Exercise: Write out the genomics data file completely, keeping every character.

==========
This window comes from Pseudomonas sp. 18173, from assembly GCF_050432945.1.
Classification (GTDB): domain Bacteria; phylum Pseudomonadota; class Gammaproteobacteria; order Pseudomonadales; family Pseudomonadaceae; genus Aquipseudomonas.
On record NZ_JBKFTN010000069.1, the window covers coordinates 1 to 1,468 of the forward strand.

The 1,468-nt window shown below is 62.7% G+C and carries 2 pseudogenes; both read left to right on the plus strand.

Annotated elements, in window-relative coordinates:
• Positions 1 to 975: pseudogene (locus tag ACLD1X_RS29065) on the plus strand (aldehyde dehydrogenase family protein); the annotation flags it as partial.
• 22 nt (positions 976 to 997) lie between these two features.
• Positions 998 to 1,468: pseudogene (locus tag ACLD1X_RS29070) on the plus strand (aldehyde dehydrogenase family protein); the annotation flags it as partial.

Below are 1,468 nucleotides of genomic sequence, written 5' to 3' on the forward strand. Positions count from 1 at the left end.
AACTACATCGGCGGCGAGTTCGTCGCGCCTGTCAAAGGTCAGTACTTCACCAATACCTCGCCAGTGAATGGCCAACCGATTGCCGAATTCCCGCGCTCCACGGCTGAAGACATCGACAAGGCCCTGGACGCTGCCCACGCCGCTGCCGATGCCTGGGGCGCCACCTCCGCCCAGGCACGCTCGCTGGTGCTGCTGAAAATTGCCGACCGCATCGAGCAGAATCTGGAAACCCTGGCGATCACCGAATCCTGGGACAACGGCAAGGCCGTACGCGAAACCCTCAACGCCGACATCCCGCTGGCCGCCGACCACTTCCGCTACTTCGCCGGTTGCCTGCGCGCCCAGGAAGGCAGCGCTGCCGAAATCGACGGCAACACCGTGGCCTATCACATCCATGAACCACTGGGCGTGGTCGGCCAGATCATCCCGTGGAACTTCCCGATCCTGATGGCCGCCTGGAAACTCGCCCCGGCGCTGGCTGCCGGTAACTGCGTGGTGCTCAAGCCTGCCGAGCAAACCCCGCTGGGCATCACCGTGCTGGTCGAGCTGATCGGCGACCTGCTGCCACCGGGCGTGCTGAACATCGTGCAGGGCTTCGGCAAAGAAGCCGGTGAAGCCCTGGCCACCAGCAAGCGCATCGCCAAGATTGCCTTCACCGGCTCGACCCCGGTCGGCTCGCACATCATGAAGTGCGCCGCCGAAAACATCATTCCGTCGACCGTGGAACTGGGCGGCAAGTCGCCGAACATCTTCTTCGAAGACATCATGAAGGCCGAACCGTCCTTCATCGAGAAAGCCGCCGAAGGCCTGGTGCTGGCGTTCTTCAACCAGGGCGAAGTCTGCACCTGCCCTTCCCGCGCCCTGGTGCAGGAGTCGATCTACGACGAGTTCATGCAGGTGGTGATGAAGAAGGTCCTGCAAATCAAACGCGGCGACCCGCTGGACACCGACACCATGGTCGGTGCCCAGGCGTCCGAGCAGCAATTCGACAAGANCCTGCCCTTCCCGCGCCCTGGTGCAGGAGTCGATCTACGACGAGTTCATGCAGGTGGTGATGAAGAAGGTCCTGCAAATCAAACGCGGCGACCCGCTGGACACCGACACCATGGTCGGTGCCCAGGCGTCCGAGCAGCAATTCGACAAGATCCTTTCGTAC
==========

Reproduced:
This window comes from Pseudomonas sp. 18173, from assembly GCF_050432945.1.
Classification (GTDB): domain Bacteria; phylum Pseudomonadota; class Gammaproteobacteria; order Pseudomonadales; family Pseudomonadaceae; genus Aquipseudomonas.
On record NZ_JBKFTN010000069.1, the window covers coordinates 1 to 1,468 of the forward strand.

The 1,468-nt window shown below is 62.7% G+C and carries 2 pseudogenes; both read left to right on the plus strand.

Annotated elements, in window-relative coordinates:
• Positions 1 to 975: pseudogene (locus tag ACLD1X_RS29065) on the plus strand (aldehyde dehydrogenase family protein); the annotation flags it as partial.
• 22 nt (positions 976 to 997) lie between these two features.
• Positions 998 to 1,468: pseudogene (locus tag ACLD1X_RS29070) on the plus strand (aldehyde dehydrogenase family protein); the annotation flags it as partial.

Below are 1,468 nucleotides of genomic sequence, written 5' to 3' on the forward strand. Positions count from 1 at the left end.
AACTACATCGGCGGCGAGTTCGTCGCGCCTGTCAAAGGTCAGTACTTCACCAATACCTCGCCAGTGAATGGCCAACCGATTGCCGAATTCCCGCGCTCCACGGCTGAAGACATCGACAAGGCCCTGGACGCTGCCCACGCCGCTGCCGATGCCTGGGGCGCCACCTCCGCCCAGGCACGCTCGCTGGTGCTGCTGAAAATTGCCGACCGCATCGAGCAGAATCTGGAAACCCTGGCGATCACCGAATCCTGGGACAACGGCAAGGCCGTACGCGAAACCCTCAACGCCGACATCCCGCTGGCCGCCGACCACTTCCGCTACTTCGCCGGTTGCCTGCGCGCCCAGGAAGGCAGCGCTGCCGAAATCGACGGCAACACCGTGGCCTATCACATCCATGAACCACTGGGCGTGGTCGGCCAGATCATCCCGTGGAACTTCCCGATCCTGATGGCCGCCTGGAAACTCGCCCCGGCGCTGGCTGCCGGTAACTGCGTGGTGCTCAAGCCTGCCGAGCAAACCCCGCTGGGCATCACCGTGCTGGTCGAGCTGATCGGCGACCTGCTGCCACCGGGCGTGCTGAACATCGTGCAGGGCTTCGGCAAAGAAGCCGGTGAAGCCCTGGCCACCAGCAAGCGCATCGCCAAGATTGCCTTCACCGGCTCGACCCCGGTCGGCTCGCACATCATGAAGTGCGCCGCCGAAAACATCATTCCGTCGACCGTGGAACTGGGCGGCAAGTCGCCGAACATCTTCTTCGAAGACATCATGAAGGCCGAACCGTCCTTCATCGAGAAAGCCGCCGAAGGCCTGGTGCTGGCGTTCTTCAACCAGGGCGAAGTCTGCACCTGCCCTTCCCGCGCCCTGGTGCAGGAGTCGATCTACGACGAGTTCATGCAGGTGGTGATGAAGAAGGTCCTGCAAATCAAACGCGGCGACCCGCTGGACACCGACACCATGGTCGGTGCCCAGGCGTCCGAGCAGCAATTCGACAAGANCCTGCCCTTCCCGCGCCCTGGTGCAGGAGTCGATCTACGACGAGTTCATGCAGGTGGTGATGAAGAAGGTCCTGCAAATCAAACGCGGCGACCCGCTGGACACCGACACCATGGTCGGTGCCCAGGCGTCCGAGCAGCAATTCGACAAGATCCTTTCGTAC